40. But if Ron Paul, the only libertarian in Congress

    Jeff Flake’s close enough to “libertarian” to make me comfortable.

  41. There’s nothing strange about the “hate” movement.

    Let me explain it to you:

    1) You can’t express hate against me, however I define it, or I’ll have you thrown in jail.

    2) I can express hate against you, with complete impunity and lack of irony.

    What do you not understand here?

    Look folks … this isn’t about white people. This isn’t about heterosexual people. This is about naked power.

    We have it.

    You don’t.

    So, we’re going to put you in jail in numbers sufficient to have enough of you in jail that we can pass laws legalizing your euthenasia.

    Just like Hiter did.

    It’s our Holocaust.

    Don’t spoil it by trying to understand it.

  42. Why not just define a hate crime as any crime that crosses any racial/gender boundries.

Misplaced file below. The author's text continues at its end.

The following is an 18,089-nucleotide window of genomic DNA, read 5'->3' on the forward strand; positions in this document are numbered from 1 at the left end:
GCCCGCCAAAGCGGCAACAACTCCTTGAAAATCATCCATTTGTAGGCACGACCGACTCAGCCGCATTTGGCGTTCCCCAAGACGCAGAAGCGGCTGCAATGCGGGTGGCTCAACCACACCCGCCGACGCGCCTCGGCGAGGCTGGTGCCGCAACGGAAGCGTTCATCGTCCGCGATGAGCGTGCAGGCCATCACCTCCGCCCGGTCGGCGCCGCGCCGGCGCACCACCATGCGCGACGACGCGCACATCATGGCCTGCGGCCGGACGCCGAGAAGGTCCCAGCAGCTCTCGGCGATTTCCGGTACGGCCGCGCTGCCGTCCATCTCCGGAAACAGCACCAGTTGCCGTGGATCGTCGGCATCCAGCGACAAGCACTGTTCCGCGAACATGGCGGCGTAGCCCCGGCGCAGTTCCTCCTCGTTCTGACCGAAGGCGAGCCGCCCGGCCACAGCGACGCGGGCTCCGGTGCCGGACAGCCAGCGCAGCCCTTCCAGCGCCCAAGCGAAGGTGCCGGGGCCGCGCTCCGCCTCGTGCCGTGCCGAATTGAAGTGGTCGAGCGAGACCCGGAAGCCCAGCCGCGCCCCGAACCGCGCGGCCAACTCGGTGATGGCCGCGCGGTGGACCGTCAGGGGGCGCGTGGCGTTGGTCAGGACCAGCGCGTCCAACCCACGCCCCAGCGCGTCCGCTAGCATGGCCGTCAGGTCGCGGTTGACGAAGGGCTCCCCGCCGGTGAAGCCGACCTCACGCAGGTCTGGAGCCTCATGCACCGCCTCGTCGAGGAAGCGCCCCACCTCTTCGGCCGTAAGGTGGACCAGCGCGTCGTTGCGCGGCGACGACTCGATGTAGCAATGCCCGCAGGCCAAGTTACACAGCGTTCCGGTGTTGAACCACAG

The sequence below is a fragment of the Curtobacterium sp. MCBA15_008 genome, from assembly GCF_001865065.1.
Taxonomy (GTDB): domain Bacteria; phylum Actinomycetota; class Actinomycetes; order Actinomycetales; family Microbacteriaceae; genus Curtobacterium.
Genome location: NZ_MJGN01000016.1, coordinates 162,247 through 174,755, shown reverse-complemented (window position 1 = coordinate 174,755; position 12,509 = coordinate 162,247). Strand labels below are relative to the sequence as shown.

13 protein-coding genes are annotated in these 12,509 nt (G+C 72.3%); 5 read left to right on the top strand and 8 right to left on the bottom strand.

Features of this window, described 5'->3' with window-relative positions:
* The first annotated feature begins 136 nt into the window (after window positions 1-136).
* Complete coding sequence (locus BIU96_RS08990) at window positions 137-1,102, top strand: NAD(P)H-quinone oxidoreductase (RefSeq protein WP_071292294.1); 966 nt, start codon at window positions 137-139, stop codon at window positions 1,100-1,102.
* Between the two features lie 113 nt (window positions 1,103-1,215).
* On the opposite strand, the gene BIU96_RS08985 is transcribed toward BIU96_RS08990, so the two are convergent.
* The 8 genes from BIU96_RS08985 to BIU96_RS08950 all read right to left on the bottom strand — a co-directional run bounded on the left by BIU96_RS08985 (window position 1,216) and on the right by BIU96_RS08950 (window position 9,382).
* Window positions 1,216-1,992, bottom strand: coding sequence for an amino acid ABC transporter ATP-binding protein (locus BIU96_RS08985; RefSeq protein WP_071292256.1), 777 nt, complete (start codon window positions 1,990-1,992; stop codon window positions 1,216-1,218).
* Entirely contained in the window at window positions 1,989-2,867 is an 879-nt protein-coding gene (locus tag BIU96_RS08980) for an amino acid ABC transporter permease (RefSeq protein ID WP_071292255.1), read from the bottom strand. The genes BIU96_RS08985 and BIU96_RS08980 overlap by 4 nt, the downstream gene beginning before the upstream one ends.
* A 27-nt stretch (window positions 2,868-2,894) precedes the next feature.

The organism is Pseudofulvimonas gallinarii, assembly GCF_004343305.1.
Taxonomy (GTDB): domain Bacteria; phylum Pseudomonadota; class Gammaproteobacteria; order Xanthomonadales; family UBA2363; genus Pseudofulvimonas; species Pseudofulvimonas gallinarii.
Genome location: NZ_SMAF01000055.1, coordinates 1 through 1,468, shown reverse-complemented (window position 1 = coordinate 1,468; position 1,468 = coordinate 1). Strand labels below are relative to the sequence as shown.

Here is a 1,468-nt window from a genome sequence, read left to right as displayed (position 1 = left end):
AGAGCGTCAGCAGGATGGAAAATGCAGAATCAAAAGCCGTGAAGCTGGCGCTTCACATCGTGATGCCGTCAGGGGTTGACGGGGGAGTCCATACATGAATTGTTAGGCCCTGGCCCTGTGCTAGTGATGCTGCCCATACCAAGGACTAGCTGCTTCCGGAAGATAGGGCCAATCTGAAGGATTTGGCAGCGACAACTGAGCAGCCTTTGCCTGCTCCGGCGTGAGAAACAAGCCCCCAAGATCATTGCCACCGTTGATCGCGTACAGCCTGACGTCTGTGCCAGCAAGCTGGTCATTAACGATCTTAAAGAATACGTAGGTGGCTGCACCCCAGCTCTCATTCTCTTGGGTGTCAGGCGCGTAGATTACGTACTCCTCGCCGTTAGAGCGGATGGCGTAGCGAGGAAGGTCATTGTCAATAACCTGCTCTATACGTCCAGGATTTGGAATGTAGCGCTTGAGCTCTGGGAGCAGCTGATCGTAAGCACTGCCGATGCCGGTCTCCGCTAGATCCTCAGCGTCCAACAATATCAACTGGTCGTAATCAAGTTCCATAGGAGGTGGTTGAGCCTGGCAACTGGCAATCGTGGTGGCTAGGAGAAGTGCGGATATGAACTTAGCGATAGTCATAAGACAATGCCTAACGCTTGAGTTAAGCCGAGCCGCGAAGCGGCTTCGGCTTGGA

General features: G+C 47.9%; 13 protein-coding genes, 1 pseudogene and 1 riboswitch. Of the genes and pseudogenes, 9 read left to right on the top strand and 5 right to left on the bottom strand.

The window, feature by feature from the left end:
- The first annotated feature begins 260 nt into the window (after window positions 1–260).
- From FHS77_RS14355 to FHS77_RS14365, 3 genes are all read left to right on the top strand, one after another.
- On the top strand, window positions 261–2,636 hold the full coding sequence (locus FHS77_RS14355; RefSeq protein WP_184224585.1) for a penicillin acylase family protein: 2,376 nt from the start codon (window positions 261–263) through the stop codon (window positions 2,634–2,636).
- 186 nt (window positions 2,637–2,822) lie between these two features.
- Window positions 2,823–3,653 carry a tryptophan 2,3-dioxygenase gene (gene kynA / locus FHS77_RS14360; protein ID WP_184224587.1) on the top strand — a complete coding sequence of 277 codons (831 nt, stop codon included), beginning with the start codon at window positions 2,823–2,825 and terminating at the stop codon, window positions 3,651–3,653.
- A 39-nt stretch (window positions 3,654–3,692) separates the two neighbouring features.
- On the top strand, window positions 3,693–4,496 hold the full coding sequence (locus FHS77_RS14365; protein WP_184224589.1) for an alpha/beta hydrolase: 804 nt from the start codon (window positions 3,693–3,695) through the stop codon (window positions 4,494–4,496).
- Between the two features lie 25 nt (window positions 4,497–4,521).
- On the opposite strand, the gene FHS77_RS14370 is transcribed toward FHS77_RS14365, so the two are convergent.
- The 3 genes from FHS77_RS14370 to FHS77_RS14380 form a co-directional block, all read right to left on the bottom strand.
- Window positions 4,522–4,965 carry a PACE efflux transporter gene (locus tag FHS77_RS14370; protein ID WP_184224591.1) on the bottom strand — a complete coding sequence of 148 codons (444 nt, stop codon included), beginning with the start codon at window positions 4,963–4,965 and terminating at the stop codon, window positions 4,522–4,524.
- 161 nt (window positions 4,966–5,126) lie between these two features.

So, anytime a white kills a black, it is an automatic hate crime, and vice versa.

    Seems fair to me.

  43. But what if a GLBT-hating man kills a pre-op transexual? This could be tied up in the courts for years.

  44. You all seem to have forgotten an important lesson about those abundantly found on the left is that they are quite skilled in manipulating and changing definitions of words to suit their own ideological ends. In the same way that Clarence Thomas, Thomas Sowell, Colin Powell, etc. are not black not in the strict definition of the word, that is to have dark skin pigmentation, but rather the term “black” has evolved to that it no longer describes the superficiality of color, but rather the supposed “experience” of being black. The definition of experience in this case is more often designated by those leaders in the African American community such as Jesse Jackson, et. all. Therefore “black” just as “minority” are no longer concrete and easily defined. Minority as they are using it, has transformed from percentages of 1, to that which designates a group (statistically a minority or not) a minority based on its real or imagined lack of power. Thus minorities are those groups which supposedly are without power and are at the mercy of those with power or WASPS

  45. Just like Hiter did.

    Oim going to roll up on all you plyer hiters!